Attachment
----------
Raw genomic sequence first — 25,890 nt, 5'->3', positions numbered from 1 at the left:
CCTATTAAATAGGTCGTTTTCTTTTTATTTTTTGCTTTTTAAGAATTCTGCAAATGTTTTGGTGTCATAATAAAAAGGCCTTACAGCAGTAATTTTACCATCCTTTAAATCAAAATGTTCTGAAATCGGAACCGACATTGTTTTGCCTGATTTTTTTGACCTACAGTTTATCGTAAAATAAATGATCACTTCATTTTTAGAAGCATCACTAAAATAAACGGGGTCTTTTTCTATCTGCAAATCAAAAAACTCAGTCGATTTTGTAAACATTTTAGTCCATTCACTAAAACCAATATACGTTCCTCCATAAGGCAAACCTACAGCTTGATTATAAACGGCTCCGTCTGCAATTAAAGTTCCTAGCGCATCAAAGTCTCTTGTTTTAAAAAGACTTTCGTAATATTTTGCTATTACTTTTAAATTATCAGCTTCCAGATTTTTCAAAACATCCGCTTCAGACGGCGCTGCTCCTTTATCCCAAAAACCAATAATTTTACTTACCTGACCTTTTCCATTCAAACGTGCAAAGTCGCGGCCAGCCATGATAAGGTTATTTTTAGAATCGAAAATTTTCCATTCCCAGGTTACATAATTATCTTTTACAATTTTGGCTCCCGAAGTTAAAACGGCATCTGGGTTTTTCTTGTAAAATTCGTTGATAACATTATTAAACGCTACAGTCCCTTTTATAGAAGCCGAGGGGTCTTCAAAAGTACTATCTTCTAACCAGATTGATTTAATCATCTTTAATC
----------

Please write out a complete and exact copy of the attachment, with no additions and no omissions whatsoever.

Raw genomic sequence first — 25,890 nt, 5'->3', positions numbered from 1 at the left:
CCTATTAAATAGGTCGTTTTCTTTTTATTTTTTGCTTTTTAAGAATTCTGCAAATGTTTTGGTGTCATAATAAAAAGGCCTTACAGCAGTAATTTTACCATCCTTTAAATCAAAATGTTCTGAAATCGGAACCGACATTGTTTTGCCTGATTTTTTTGACCTACAGTTTATCGTAAAATAAATGATCACTTCATTTTTAGAAGCATCACTAAAATAAACGGGGTCTTTTTCTATCTGCAAATCAAAAAACTCAGTCGATTTTGTAAACATTTTAGTCCATTCACTAAAACCAATATACGTTCCTCCATAAGGCAAACCTACAGCTTGATTATAAACGGCTCCGTCTGCAATTAAAGTTCCTAGCGCATCAAAGTCTCTTGTTTTAAAAAGACTTTCGTAATATTTTGCTATTACTTTTAAATTATCAGCTTCCAGATTTTTCAAAACATCCGCTTCAGACGGCGCTGCTCCTTTATCCCAAAAACCAATAATTTTACTTACCTGACCTTTTCCATTCAAACGTGCAAAGTCGCGGCCAGCCATGATAAGGTTATTTTTAGAATCGAAAATTTTCCATTCCCAGGTTACATAATTATCTTTTACAATTTTGGCTCCCGAAGTTAAAACGGCATCTGGGTTTTTCTTGTAAAATTCGTTGATAACATTATTAAACGCTACAGTCCCTTTTATAGAAGCCGAGGGGTCTTCAAAAGTACTATCTTCTAACCAGATTGATTTAATCATCTTTAATC